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GRE is a standardized test that is recognized by multiple universities globally. It assesses a candidate’s verbal reasoning, quantitative reasoning, analytical writing, and critical thinking skills. This language test is required to enroll in a multitude of graduate programs around the world, with it being one of their eligibility criteria for admission. Read on to know more about the GRE syllabus along with some tips to prepare for the exam.
GRE test formats
GRE general test
The GRE general test consists of a total of six sections (two Analytical Writing sections, two Verbal Reasoning sections, and two Quantitative Reasoning sections). There are three question types within each section: multiple choice, numeric entry, and graphical or diagrammatic data interpretation.
GRE subject test
The GRE Subject Tests are computer-based tests that assess your knowledge in specific academic disciplines. They require you to demonstrate your skills in specific subject areas, such as biology, chemistry, literature, and psychology.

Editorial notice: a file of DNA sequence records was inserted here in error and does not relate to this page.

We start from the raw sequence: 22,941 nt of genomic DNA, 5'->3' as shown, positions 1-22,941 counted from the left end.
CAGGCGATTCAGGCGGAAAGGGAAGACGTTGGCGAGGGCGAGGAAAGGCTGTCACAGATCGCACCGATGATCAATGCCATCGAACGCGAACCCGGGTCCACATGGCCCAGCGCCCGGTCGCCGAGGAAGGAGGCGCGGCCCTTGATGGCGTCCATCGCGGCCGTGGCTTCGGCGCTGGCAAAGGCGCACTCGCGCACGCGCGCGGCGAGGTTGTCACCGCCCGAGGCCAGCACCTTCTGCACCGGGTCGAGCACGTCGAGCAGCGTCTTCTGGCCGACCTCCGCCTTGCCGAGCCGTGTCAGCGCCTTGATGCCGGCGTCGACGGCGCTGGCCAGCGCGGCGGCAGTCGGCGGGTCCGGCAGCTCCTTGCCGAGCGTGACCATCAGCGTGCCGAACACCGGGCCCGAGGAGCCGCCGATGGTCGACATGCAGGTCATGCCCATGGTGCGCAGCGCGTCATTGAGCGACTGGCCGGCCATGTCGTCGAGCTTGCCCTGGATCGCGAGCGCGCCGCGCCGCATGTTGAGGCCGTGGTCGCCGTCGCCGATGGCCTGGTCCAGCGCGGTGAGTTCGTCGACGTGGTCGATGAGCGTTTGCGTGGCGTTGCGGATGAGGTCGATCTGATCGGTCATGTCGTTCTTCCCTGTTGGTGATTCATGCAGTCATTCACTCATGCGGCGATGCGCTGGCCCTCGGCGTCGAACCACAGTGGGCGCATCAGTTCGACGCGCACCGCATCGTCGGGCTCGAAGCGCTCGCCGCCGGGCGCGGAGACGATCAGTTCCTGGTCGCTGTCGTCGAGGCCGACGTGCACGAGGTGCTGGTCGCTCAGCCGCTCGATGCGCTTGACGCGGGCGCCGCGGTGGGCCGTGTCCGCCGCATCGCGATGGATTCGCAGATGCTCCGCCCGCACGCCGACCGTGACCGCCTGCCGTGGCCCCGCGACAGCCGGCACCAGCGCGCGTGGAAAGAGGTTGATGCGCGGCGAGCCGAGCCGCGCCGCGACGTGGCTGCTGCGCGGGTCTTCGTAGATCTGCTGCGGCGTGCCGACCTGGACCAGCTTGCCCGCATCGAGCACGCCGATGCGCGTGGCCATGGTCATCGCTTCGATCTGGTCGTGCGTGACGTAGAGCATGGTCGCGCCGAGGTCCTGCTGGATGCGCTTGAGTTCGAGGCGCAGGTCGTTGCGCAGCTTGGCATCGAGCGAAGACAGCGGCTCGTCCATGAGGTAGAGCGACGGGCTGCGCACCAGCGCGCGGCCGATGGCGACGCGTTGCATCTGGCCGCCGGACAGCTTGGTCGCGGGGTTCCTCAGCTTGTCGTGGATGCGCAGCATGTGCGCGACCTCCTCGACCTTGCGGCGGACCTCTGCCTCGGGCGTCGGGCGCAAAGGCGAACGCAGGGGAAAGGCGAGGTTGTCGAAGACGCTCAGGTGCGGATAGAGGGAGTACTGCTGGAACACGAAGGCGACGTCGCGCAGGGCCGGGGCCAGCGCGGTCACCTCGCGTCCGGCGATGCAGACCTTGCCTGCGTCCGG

These tests are used by many graduate programs as an indication of your academic strength. It is important for applicants who are applying to certain programs (such as English or History) to take the appropriate subject rest and submit the score as part of their application materials.
GRE exam syllabus
The GRE exam is divided into three sections: quantitative reasoning, verbal reasoning, and analytical writing. The test consists of multiple-choice questions, some of which can be more challenging than others.
GRE analytical writing section
The analytical writing section of the GRE is divided into two distinct sections:
- The issue task: This is the shorter of the two essays and asks test takers to evaluate an opinion or argument. You have 30 minutes to prepare a coherent and well-structured essay that develops your position on a topic of general interest, including its strengths and weaknesses.
- The argument task: This essay asks you to analyze a given argument and then develop your own point of view on it. Your response should be detailed, well-reasoned, specific, and warranted by examples drawn from either your academic studies or personal experiences. You’ll have 30 minutes to write an essay that supports or refutes an argument about an issue with which you are familiar.
GRE verbal reasoning section